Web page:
Pee-proof: San Francisco trials paint that repels urine
Be warned: If you pee on a wall in San Francisco it may come straight back.
The city's public works agency says it is testing a new urine-repellent paint in areas popular with people looking to relieve themselves.
Anyone choosing to use the treated walls as a toilet will see their urine "bounce back", according to a spokeswoman for the agency.
The agency's director got the idea after reading about the paint's use in a nightclub district in Germany.
Hamburg's IG St Pauli community group turned to the paint to cope with a problem brought by the 20 million tourists that visit the district every year.
In March, they told BBC Newsbeat that the paint seemed to be working and the problem was finally getting "the attention it deserves".
The paint, called Ultra-Ever Dry, creates a barrier of air in front of the surface that will "completely repel almost any liquid," according to its makers.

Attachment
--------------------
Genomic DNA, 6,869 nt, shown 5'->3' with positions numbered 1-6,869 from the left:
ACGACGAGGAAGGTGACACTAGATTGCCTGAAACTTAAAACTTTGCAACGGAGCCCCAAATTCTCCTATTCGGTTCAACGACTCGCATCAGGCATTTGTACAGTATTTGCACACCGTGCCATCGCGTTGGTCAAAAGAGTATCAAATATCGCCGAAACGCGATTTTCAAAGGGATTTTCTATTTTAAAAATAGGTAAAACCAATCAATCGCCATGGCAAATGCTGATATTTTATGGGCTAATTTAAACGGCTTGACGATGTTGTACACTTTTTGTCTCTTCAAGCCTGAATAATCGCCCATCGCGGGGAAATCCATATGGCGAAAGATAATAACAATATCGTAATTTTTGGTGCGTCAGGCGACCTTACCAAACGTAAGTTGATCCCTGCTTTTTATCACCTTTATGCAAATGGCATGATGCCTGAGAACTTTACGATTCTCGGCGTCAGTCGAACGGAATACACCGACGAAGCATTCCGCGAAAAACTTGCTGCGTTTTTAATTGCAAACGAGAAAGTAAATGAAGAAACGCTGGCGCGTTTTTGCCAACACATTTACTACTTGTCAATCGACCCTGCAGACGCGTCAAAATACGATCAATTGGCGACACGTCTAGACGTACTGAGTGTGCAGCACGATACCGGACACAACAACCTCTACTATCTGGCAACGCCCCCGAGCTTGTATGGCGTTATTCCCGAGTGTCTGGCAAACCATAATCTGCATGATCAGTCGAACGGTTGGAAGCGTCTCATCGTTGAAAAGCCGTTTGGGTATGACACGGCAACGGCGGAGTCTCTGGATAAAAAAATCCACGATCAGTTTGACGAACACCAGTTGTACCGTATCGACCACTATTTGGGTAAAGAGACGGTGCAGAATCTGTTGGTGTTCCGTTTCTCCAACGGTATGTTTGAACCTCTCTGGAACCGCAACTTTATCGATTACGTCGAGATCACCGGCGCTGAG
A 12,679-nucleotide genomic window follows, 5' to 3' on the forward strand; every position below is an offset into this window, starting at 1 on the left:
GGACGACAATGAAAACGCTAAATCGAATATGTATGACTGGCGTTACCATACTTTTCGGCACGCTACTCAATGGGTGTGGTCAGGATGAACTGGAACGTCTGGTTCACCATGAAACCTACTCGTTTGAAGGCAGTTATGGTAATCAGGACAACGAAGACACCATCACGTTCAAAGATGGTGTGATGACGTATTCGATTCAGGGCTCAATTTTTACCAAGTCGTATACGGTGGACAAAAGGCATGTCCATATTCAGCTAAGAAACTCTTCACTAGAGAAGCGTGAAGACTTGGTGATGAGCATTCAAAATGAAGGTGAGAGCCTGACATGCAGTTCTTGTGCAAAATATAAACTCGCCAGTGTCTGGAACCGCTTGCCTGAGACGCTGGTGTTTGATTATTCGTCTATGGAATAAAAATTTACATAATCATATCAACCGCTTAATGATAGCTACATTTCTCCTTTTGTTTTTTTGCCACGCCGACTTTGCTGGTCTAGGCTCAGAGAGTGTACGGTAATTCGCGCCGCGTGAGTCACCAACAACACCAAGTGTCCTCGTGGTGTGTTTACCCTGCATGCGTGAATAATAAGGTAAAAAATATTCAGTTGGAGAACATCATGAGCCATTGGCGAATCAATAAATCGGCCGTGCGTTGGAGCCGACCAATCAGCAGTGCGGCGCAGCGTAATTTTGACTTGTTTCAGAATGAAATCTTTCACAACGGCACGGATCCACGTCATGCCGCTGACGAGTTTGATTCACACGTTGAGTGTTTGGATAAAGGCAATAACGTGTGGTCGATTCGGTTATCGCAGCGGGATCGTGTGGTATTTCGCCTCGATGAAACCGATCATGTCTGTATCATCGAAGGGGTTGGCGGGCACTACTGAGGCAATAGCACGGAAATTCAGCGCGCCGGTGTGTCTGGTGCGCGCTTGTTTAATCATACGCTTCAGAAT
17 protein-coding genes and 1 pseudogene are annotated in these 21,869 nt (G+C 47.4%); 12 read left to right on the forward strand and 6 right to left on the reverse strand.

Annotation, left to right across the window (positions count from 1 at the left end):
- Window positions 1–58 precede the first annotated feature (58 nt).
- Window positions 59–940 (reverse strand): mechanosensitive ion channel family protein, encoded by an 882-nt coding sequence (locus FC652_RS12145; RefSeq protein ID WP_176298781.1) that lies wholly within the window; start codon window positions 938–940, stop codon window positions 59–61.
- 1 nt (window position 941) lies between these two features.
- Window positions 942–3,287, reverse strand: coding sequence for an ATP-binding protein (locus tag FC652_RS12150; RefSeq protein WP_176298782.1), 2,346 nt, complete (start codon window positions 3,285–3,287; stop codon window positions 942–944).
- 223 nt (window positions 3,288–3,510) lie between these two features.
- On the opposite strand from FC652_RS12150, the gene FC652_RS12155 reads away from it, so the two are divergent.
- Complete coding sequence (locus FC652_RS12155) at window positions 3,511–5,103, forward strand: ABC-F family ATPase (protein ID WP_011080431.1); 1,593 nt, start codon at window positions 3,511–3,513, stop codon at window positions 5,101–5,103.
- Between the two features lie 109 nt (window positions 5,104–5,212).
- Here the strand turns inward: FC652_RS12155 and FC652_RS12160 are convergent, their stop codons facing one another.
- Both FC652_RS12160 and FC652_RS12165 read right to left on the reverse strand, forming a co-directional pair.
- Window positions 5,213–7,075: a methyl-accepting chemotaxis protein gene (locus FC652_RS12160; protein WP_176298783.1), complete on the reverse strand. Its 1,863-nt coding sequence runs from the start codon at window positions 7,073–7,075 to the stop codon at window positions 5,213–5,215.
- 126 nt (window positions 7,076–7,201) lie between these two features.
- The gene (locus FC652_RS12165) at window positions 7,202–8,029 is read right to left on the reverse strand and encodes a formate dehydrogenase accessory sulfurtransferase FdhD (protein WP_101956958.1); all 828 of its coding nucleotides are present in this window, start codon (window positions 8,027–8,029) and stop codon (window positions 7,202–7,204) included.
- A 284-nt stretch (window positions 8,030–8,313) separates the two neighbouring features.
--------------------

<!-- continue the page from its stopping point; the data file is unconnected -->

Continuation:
In a trial project, San Francisco authorities have painted nine walls in areas close to bars and in neighbourhoods with large homeless populations.
Signs posted on the walls, written in English, Chinese and Spanish, say: "Hold it! ... seek relief in an appropriate place".
"The idea is they will think twice next time about urinating in public," said Rachel Gordon, a spokeswoman for the city's Public Works Department.
"We've gotten many, many calls from people who wanted it done in their alley or on their buildings," Gordon said.
She said the cost of painting the walls is much lower than sending out workers to clean areas saturated with urine.
More public toilets were also planned across the city, she added.